This has been a frequently-raised issue lately. With Whole Foods Market’s new commitment to “Animal Compassionate Standards,” and groups like HSUS and PETA praising the chain for its ethical treatment of animals, “humane meat” is a rapidly expanding market. This couldn’t be more troubling. Now people—people who may’ve been leaning toward a plant-based diet, or even those who’d already adopted one for ethical reasons—are lulled into feeling good about consuming animal-derived products again. After all, the two most publicly prominent animal protection groups have given it their seal of approval. It must be okay now!

But this couldn’t be further from the truth. The only humane meat is no meat (or perhaps organic soy “meat”). The only cage-free eggs are no eggs at all. The most insidious part of animal agribusiness is the fundamental principle underlying the exploitation and commodification of living beings, not the hormones and antibiotics or the size of cages and gestation crates. We must never turn down the opportunity to convey that animals have a vested interest in not being ours to use and manipulate, no matter how well we treat them. Advocating on behalf of animals is about undoing speciesism, not making it more palatable with grossly misleading terms.

The friend I had for lunch

Daily Mail (UK)

Here’s another account of a televised brush with one’s feelings toward animals, including a step-by-step description of a lamb’s slaughter process (fair warning: I do include that description in my excerpt below). There are moments of near-revelation, which could have led to adopting a diet free of animal flesh, much less their eggs and milk, but the author (like others before) seems eager to put the experience in the past and continue eating animals once the memories fade…

It really does make me wonder why some people respond as I and others did when having similar connections to where our food really comes from, i.e., going vegan, and why others do their best to shake off the experience, as if some sort of bad dream. Plenty of opinions are expressed in the article, and they are quite common, but Tom Rawstorne actually takes the time to examine them, so I’ll refrain from dissecting them here. Suffice it to say that the arguments presented for eating animals simply cannot compare to the violence of taking another life, and come off as rather shallow and self-serving.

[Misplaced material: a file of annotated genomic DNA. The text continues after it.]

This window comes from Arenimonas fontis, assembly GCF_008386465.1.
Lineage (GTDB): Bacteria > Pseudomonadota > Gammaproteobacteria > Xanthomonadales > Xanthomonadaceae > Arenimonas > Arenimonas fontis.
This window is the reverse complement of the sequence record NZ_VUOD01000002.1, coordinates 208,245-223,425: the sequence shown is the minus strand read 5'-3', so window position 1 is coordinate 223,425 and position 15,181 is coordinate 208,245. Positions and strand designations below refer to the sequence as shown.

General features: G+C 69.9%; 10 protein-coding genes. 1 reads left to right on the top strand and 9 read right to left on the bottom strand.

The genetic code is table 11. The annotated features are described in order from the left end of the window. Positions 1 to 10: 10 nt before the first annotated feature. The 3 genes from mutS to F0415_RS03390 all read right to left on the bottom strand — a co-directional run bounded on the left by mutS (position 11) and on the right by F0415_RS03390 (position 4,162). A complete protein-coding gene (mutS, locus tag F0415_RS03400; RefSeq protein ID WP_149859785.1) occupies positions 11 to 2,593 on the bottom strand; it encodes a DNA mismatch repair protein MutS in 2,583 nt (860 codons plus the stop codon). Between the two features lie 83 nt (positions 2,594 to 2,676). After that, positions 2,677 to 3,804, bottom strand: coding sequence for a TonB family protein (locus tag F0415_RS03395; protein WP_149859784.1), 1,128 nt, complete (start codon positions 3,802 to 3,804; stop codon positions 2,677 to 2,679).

You would think the sheer process of analyzing these feelings and writing about it for the Daily Mail would fix the experience in one’s mind so much as to make it unforgettable, but denial is a pretty common reaction, too. I suppose I can hope that a seed has been planted, and that the author will never be able to let this go, perhaps one day actually choosing to abstain from eating other beings, as I have also seen happen.

Until he had the misfortune of meeting me, there’s no doubt Faw-Faw had a good life. Born last April, he has been running free outdoors ever since, and has eaten nothing more than his mother’s milk, grass and a handful of winter feed made from wheat and barley.


The trouble is I’m also starting to form some sort of bond with Faw-Faw. On Wednesday night I visit him at the abattoir in Sturminster Newton, where his life is going to end. He’s in a barn divided into stalls that are filled with 20-odd cattle and the same number of sheep. There’s straw on the floor, hay to eat and water to drink.


The following morning at 7.30am he’s herded the 50 yards from death row to the abattoir. It is a clinical place, where the animals are hooked up and slaughtered efficiently.

The slaughterman places a giant pair of tongs about his head, and a massive jolt of electricity renders him instantly unconscious.

He’s then hooked onto an overhead conveyor belt by his rear legs, and a single sweep of a knife severs the carotid artery in the throat. This process takes about ten seconds.

Suspended upside down, the lamb’s still-beating heart pumps a flood of blood on to the floor for about one minute. Faw-Faw is no more.

I’m doing fine so far but it’s the transition from sheep to meat that gets me. As he passes down the line his feet and head are cut off, the pelt peeled back and the guts tumbled out.

The carcass is steaming and I feel nauseous, a feeling that reaches cheek-bulging proportions when I place a hand on the pink, slightly sticky, ribcage. It’s hot and the flesh is soft, gelatinous. And yet no longer alive.

A few yards on and the bureaucracy kicks on. The carcass is weighed, visually checked for signs of disease, stamped by the inspectors and then a joint of meat cut out and handed to me. I hold it in my bare hands and feel that heat again, the muscles ticking, the flesh twitching, and enough’s enough. I’m out of there.

An hour later, I’m back at Richard’s farmhouse near Warminster, and have pulled myself together enough to place that same piece of meat in the oven, a sprinkling of dried rosemary and a bit of garlic on top.

Some 40 minutes on and out it comes. It looks and smells delicious. I try to eat a piece but twice have to spit it out. Something about it, its animal smell I think, reminds me too much of that slaughterhouse.

The third mouthful I manage to swallow – I persevere, because in a way I feel I owe it to Faw-Faw. What a waste otherwise.

It’s a good bit of eating, as Brian promised, and doubtless would have been better still had it been hung for a week or so, as is normal practice. But I can’t eat any more now anyway.

Richard says he’ll send me some other cuts, and I thank him, fairly confident that by then the memories, my senses, will have dulled enough for me to really enjoy it.

In the meantime, I reflect on the experience and am surprised how much it has affected me.

On the whole (as of this writing), the comments have not been favorable toward this “sentimental” view of animals, so you may want to chime in with your thoughts. You can also email the editor, but don’t forget to include your full name and contact information to be considered for publication.